CNR SW1200RS production by General Motors Diesel Division in London Ontario
Former Nos.
1204 - 1221
1575 - 1592
1220/1221 renumbered to 425/426 in 1979
1222 - 1226
1593 - 1597
Renumbered to 1504 - 1508 in 1957
1227 - 1247


1248 - 1268


1271 - 1288


1289 - 1304

1295 trnsf to AMF in 1994. Renum AMF 01
1305 - 1337


1338 - 1357


1358- 1397



Thursday, 28 December 2017

Throwback Thursday - 23 Year's Difference at Paris, ON

CN GP40 #9306 leads train #411 westbound through Paris, Ontario, on May 19, 1994, with C630M #2038 and M636 #2322 assisting. Reg Button photo, author's collection.
Tonight's Throwback Thursday goes back to May 1994, where we find CN GP40 #9306 leading Toronto-Sarnia freight #411 through scenic Paris, Ontario. The train is westbound in the late afternoon, having just crossed the large bridge over the scenic Grand river (out of sight, in the middle of the S-curve through which the train is visible), passing the location of the long-demolished Paris train station. Assisting are C630M #2038 and M636 #2322, all three engines in a somewhat run-down rendition of CN's 'zebra stripe' paint scheme. Privatization of the crown corporation is a little over a year away, and the big MLW's wouldn't last much longer either. The lead unit survives today, however, unlike many of the other 15 CN GP40's (CN 9302-9317); once common in southern Ontario (sometimes referred to as "tunnel pullers", a remnant of their assignment to Sarnia-Port Huron tunnel duty), the lead unit would end up spending more time in southern Ontario than most other CN GP40's. After sale to RailAmerica, the engine became RLK 4096, and would be assigned to the Goderich-Exeter Railway for a number of years. Currently, the unit is still in Ontario, now serving on sister-road Ottawa Valley Railink. 

Fast-forward 23.5 years and we find CN SD70M-2 #8953 at the same location with train #397. The view is largely the same, though a bit more closed-in and obstructed by the growth of the trees. An old CN trailer is an interesting addition to the scene, perhaps forgotten by whatever company department left it there (I doubt the accountants will even notice if it is still on the company balance sheet). The former location of the Paris railway station is now a stores area for company MOW material, and seems to be fostering the growth of some annoying foliage (at least from the photographer's perspective!). Photo taken on 12/17/2017.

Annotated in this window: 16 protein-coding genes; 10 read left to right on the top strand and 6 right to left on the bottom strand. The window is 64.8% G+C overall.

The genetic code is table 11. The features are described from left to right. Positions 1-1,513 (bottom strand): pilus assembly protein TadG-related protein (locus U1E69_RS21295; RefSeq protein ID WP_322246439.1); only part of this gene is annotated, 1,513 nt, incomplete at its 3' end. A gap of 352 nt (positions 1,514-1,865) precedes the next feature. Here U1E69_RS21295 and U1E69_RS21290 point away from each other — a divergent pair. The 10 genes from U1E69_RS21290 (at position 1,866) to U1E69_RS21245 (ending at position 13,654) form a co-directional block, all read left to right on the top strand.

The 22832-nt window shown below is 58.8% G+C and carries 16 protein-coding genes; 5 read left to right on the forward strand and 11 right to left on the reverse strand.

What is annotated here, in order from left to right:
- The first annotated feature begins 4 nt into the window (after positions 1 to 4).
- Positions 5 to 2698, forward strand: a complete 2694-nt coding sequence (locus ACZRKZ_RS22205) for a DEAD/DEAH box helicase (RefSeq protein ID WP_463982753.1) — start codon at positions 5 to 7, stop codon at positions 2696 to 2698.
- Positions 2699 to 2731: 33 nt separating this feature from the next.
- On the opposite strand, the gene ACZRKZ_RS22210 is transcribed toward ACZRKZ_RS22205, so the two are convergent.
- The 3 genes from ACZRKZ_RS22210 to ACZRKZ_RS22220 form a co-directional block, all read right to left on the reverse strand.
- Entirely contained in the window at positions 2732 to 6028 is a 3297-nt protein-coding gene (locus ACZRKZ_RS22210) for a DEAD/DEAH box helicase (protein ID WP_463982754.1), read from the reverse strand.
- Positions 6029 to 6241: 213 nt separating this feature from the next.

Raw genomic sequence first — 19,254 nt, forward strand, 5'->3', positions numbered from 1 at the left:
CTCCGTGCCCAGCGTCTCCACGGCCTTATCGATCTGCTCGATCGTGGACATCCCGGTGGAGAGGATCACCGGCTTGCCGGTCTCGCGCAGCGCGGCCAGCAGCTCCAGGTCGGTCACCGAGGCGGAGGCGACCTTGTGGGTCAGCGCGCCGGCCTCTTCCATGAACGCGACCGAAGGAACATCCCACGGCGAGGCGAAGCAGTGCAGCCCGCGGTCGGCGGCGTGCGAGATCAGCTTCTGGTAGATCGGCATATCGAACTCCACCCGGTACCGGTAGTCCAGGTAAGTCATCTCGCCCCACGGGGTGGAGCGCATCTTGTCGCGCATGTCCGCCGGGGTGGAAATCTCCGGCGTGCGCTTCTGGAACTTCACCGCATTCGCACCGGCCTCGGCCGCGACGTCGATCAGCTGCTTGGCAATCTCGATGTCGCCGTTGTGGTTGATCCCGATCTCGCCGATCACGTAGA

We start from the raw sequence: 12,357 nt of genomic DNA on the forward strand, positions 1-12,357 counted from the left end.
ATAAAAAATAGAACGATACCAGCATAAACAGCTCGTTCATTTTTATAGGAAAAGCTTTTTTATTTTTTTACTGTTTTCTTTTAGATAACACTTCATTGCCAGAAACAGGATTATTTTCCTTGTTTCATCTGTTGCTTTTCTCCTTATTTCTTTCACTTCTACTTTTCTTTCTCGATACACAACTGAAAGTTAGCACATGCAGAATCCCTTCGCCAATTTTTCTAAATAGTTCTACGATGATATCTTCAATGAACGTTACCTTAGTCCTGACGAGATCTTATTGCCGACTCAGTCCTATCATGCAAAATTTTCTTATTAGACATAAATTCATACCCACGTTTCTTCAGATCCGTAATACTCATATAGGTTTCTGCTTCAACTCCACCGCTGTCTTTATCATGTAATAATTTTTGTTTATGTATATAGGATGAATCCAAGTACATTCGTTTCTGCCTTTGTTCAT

Fast-forward 23 and a half years, and we again find a westbound passing the John Street overpass with an EMD in the lead. This time the train is #397 and SD70M-2 #8953 is assisted by ES44DC #2300 and IC SD70 #1029. The intervening years have brought a merger with Illinois Central, privatization, droves of (in my opinion, rather bland) GE's, but Paris is still a great location to watch trains, be it from the John Street overpass, the bridge over the Grand River, or Paris Junction, just west of this location. To paraphrase the Dos Equis spokesman, "stay trackside, my friends!" 


Sunday, 24 December 2017

ALL IN A DAY’S WORK (On the Railway)

Despite their homogenous appearance, none of the above units were originally built for CN. Heritage as follows; CN 2185 (GE Dash 8-40CW, ex BNSF 847, nee ATSF 847, built 10/29), CN 2100 (GE Dash 8-40C, ex UP 9065, nee CNW 8553, built 8/91), CN 5423 (EMD SD60 ex GMTX 9060/EMDX 9060, nee OWY 9060, built 11/86). Note the fresher paint on No. 5423.
Canadian National long haul train M38531 (M385) is a daily mixed freight from Toronto MacMillan (Mac) Yard to Flat Rock, Michigan. Departure is early morning and the train often works yards along the route, depending upon demand and on line traffic congestion. Recently the normal workaday routine of M385 was interrupted; story line as follows.

Motive power assigned this day were six axle units CN 2195/2100/5423. Arriving at Aldershot Yard in Burlington the crew brought the train to a stop to assess over heating issues on trailing SD60 No. 5423. All modern units have on board diagnostic capabilities and built in safeguards were preventing the unit from loading (pulling). Electing not to swap out the faltering EMD and further to some ad hoc ‘McGyvering’, the crew managed to get the unit to load and set off to do battle with the nine mile climb that marks the beginning of CN’s Dundas subdivision. At 173 cars, some 11,553 feet of train, the struggle would be mighty; ten MPH overall would be a monumental achievement. This in fact would represent almost an hour of very hard pulling. Regrettably, No. 5423’s overheating gremblins returned, neutering the unit, making the SD60 unable to contribute to the task at hand. Just prior to reaching the half way point at mile four, No. 5423 shut down, bringing forward progress of the more than two mile long consist to a halt. Fortunately, Aldershot local train L55131 (L551) had not departed the yard, making available the assigned motive power; GP9RM’s, Nos. 4125 & 7068. The veteran duo would save the day, pushing M385 past the crest of the Niagara Escarpment (near Copetown), all the way to Brantford. What about L551’s assignment for the day? Delayed, and most likely performed by a different crew. The rescue crew would probably be short of hours to needed to carry out the local switching assignment. Same story for M385; depending upon their start time at Mac Yard, the crew may have run out of hours prior to crossing the border into the US at Sarnia. What about CN 5423? Most likely set out in Sarnia, the unit returned to Mac Yard for proper attention. By the end of the week the repaired unit had ventured as far afield as Moncton, New Brunswick.